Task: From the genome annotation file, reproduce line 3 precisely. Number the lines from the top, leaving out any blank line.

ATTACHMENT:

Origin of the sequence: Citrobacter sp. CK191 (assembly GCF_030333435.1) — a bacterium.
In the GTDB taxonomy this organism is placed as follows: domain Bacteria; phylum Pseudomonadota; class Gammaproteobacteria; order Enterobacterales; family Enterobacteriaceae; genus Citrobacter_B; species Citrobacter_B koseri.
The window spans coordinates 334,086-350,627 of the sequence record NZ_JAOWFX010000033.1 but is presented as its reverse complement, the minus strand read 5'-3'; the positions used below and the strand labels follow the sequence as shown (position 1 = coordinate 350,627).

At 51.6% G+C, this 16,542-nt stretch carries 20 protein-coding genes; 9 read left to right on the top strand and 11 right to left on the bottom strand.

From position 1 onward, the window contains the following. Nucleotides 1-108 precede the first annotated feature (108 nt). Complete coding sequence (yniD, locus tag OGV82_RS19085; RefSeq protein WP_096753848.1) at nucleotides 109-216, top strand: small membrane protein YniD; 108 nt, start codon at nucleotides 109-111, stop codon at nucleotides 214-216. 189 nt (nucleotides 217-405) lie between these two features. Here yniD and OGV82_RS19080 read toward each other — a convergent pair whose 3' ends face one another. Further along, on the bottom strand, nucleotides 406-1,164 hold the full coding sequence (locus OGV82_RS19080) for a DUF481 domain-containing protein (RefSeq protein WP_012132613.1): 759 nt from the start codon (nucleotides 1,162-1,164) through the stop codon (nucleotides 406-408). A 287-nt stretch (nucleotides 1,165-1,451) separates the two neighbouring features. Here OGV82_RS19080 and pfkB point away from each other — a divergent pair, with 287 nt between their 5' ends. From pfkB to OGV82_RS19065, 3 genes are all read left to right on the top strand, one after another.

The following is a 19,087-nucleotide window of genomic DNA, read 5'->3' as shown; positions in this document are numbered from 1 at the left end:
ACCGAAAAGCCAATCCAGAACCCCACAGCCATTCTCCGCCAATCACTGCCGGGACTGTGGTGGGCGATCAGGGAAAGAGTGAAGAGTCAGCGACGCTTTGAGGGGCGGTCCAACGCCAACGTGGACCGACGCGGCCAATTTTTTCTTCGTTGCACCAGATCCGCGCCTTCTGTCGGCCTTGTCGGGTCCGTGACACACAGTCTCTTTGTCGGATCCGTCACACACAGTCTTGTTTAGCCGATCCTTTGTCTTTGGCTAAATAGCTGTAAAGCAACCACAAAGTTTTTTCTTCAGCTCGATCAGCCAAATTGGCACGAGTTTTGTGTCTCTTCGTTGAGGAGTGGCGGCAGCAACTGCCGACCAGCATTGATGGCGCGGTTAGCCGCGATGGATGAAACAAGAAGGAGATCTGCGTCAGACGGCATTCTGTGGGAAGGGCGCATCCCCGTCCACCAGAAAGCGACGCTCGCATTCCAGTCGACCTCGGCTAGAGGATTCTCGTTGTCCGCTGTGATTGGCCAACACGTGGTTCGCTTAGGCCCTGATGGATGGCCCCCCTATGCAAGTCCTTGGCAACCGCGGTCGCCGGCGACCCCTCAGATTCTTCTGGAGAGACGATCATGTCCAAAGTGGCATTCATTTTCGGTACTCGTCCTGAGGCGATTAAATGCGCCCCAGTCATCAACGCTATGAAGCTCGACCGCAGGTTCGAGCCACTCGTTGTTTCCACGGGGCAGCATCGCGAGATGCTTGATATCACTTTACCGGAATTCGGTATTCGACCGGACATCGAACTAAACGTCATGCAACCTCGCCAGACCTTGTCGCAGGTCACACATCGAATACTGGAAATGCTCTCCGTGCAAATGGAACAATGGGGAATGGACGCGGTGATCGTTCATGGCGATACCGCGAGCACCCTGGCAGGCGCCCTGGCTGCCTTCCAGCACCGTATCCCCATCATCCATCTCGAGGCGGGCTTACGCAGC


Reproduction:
The window spans coordinates 334,086-350,627 of the sequence record NZ_JAOWFX010000033.1 but is presented as its reverse complement, the minus strand read 5'-3'; the positions used below and the strand labels follow the sequence as shown (position 1 = coordinate 350,627).